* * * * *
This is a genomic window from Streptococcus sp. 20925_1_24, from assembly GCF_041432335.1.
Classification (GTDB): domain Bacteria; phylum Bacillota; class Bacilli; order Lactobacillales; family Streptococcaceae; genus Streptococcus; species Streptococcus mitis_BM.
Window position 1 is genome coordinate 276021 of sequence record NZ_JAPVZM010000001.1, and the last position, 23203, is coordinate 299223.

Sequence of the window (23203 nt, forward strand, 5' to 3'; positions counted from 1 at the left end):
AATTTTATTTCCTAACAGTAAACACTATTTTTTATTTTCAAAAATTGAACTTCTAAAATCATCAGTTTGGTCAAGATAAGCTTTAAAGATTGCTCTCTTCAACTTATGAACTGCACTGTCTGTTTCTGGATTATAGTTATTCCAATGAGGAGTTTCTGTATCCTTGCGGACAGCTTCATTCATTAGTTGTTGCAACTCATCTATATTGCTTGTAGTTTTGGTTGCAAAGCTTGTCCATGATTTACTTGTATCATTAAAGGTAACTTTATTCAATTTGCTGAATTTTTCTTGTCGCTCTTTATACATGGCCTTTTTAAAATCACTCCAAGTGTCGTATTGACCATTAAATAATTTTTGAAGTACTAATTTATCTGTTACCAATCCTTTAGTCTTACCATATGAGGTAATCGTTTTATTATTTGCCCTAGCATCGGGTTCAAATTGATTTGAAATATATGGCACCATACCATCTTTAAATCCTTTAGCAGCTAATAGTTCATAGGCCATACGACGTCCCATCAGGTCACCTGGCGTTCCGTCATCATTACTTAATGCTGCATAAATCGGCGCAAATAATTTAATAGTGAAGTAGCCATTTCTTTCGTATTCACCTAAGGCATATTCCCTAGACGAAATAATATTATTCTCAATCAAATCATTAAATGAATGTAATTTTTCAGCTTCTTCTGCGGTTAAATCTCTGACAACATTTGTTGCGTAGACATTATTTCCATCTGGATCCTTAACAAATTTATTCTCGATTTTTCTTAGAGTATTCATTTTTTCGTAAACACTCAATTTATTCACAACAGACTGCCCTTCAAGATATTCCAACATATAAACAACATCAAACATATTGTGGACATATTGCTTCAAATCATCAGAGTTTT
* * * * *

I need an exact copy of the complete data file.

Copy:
This is a genomic window from Streptococcus sp. 20925_1_24, from assembly GCF_041432335.1.
Classification (GTDB): domain Bacteria; phylum Bacillota; class Bacilli; order Lactobacillales; family Streptococcaceae; genus Streptococcus; species Streptococcus mitis_BM.
Window position 1 is genome coordinate 276021 of sequence record NZ_JAPVZM010000001.1, and the last position, 23203, is coordinate 299223.

Sequence of the window (23203 nt, forward strand, 5' to 3'; positions counted from 1 at the left end):
AATTTTATTTCCTAACAGTAAACACTATTTTTTATTTTCAAAAATTGAACTTCTAAAATCATCAGTTTGGTCAAGATAAGCTTTAAAGATTGCTCTCTTCAACTTATGAACTGCACTGTCTGTTTCTGGATTATAGTTATTCCAATGAGGAGTTTCTGTATCCTTGCGGACAGCTTCATTCATTAGTTGTTGCAACTCATCTATATTGCTTGTAGTTTTGGTTGCAAAGCTTGTCCATGATTTACTTGTATCATTAAAGGTAACTTTATTCAATTTGCTGAATTTTTCTTGTCGCTCTTTATACATGGCCTTTTTAAAATCACTCCAAGTGTCGTATTGACCATTAAATAATTTTTGAAGTACTAATTTATCTGTTACCAATCCTTTAGTCTTACCATATGAGGTAATCGTTTTATTATTTGCCCTAGCATCGGGTTCAAATTGATTTGAAATATATGGCACCATACCATCTTTAAATCCTTTAGCAGCTAATAGTTCATAGGCCATACGACGTCCCATCAGGTCACCTGGCGTTCCGTCATCATTACTTAATGCTGCATAAATCGGCGCAAATAATTTAATAGTGAAGTAGCCATTTCTTTCGTATTCACCTAAGGCATATTCCCTAGACGAAATAATATTATTCTCAATCAAATCATTAAATGAATGTAATTTTTCAGCTTCTTCTGCGGTTAAATCTCTGACAACATTTGTTGCGTAGACATTATTTCCATCTGGATCCTTAACAAATTTATTCTCGATTTTTCTTAGAGTATTCATTTTTTCGTAAACACTCAATTTATTCACAACAGACTGCCCTTCAAGATATTCCAACATATAAACAACATCAAACATATTGTGGACATATTGCTTCAAATCATCAGAGTTTT